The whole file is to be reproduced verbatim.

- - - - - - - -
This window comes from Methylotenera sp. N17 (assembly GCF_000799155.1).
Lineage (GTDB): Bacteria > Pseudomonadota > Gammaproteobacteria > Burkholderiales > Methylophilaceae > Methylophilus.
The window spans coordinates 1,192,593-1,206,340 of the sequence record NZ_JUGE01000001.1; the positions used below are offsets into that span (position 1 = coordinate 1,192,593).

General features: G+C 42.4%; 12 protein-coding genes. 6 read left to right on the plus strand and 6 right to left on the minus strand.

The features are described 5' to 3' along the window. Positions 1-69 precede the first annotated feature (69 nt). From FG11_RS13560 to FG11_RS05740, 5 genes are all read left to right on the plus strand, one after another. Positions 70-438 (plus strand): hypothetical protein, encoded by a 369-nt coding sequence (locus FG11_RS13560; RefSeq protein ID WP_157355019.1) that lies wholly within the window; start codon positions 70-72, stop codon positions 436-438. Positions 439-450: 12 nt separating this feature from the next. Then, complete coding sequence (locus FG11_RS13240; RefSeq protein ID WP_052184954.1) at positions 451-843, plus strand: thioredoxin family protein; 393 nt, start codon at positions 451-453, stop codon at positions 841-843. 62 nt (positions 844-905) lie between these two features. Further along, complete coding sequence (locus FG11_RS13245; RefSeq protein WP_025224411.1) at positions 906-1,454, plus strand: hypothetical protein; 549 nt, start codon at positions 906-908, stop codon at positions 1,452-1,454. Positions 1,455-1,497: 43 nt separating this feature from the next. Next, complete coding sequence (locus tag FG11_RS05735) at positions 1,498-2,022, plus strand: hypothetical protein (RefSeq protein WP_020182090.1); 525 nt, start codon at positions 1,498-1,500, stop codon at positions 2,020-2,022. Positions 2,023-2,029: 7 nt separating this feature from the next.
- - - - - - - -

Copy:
This window comes from Methylotenera sp. N17 (assembly GCF_000799155.1).
Lineage (GTDB): Bacteria > Pseudomonadota > Gammaproteobacteria > Burkholderiales > Methylophilaceae > Methylophilus.
The window spans coordinates 1,192,593-1,206,340 of the sequence record NZ_JUGE01000001.1; the positions used below are offsets into that span (position 1 = coordinate 1,192,593).

General features: G+C 42.4%; 12 protein-coding genes. 6 read left to right on the plus strand and 6 right to left on the minus strand.

The features are described 5' to 3' along the window. Positions 1-69 precede the first annotated feature (69 nt). From FG11_RS13560 to FG11_RS05740, 5 genes are all read left to right on the plus strand, one after another. Positions 70-438 (plus strand): hypothetical protein, encoded by a 369-nt coding sequence (locus FG11_RS13560; RefSeq protein ID WP_157355019.1) that lies wholly within the window; start codon positions 70-72, stop codon positions 436-438. Positions 439-450: 12 nt separating this feature from the next. Then, complete coding sequence (locus FG11_RS13240; RefSeq protein ID WP_052184954.1) at positions 451-843, plus strand: thioredoxin family protein; 393 nt, start codon at positions 451-453, stop codon at positions 841-843. 62 nt (positions 844-905) lie between these two features. Further along, complete coding sequence (locus FG11_RS13245; RefSeq protein WP_025224411.1) at positions 906-1,454, plus strand: hypothetical protein; 549 nt, start codon at positions 906-908, stop codon at positions 1,452-1,454. Positions 1,455-1,497: 43 nt separating this feature from the next. Next, complete coding sequence (locus tag FG11_RS05735) at positions 1,498-2,022, plus strand: hypothetical protein (RefSeq protein WP_020182090.1); 525 nt, start codon at positions 1,498-1,500, stop codon at positions 2,020-2,022. Positions 2,023-2,029: 7 nt separating this feature from the next.